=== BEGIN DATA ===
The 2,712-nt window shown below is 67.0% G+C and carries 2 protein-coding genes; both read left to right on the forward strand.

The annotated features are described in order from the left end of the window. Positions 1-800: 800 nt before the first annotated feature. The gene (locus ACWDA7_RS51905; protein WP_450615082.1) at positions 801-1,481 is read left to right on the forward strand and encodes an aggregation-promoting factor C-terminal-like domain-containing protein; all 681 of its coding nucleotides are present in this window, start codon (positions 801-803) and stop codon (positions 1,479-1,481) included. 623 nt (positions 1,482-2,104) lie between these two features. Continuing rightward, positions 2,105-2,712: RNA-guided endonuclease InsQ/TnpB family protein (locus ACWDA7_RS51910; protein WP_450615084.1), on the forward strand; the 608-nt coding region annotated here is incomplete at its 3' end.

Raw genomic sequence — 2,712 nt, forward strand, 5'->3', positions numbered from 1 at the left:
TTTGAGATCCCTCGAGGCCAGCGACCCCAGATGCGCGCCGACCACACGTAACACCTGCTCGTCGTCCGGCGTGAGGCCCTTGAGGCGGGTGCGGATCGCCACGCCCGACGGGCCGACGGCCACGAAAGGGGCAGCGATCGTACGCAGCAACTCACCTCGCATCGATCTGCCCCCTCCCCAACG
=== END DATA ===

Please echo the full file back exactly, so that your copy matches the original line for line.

The 2,712-nt window shown below is 67.0% G+C and carries 2 protein-coding genes; both read left to right on the forward strand.

The annotated features are described in order from the left end of the window. Positions 1-800: 800 nt before the first annotated feature. The gene (locus ACWDA7_RS51905; protein WP_450615082.1) at positions 801-1,481 is read left to right on the forward strand and encodes an aggregation-promoting factor C-terminal-like domain-containing protein; all 681 of its coding nucleotides are present in this window, start codon (positions 801-803) and stop codon (positions 1,479-1,481) included. 623 nt (positions 1,482-2,104) lie between these two features. Continuing rightward, positions 2,105-2,712: RNA-guided endonuclease InsQ/TnpB family protein (locus ACWDA7_RS51910; protein WP_450615084.1), on the forward strand; the 608-nt coding region annotated here is incomplete at its 3' end.

Raw genomic sequence — 2,712 nt, forward strand, 5'->3', positions numbered from 1 at the left:
TTTGAGATCCCTCGAGGCCAGCGACCCCAGATGCGCGCCGACCACACGTAACACCTGCTCGTCGTCCGGCGTGAGGCCCTTGAGGCGGGTGCGGATCGCCACGCCCGACGGGCCGACGGCCACGAAAGGGGCAGCGATCGTACGCAGCAACTCACCTCGCATCGATCTGCCCCCTCCCCAACG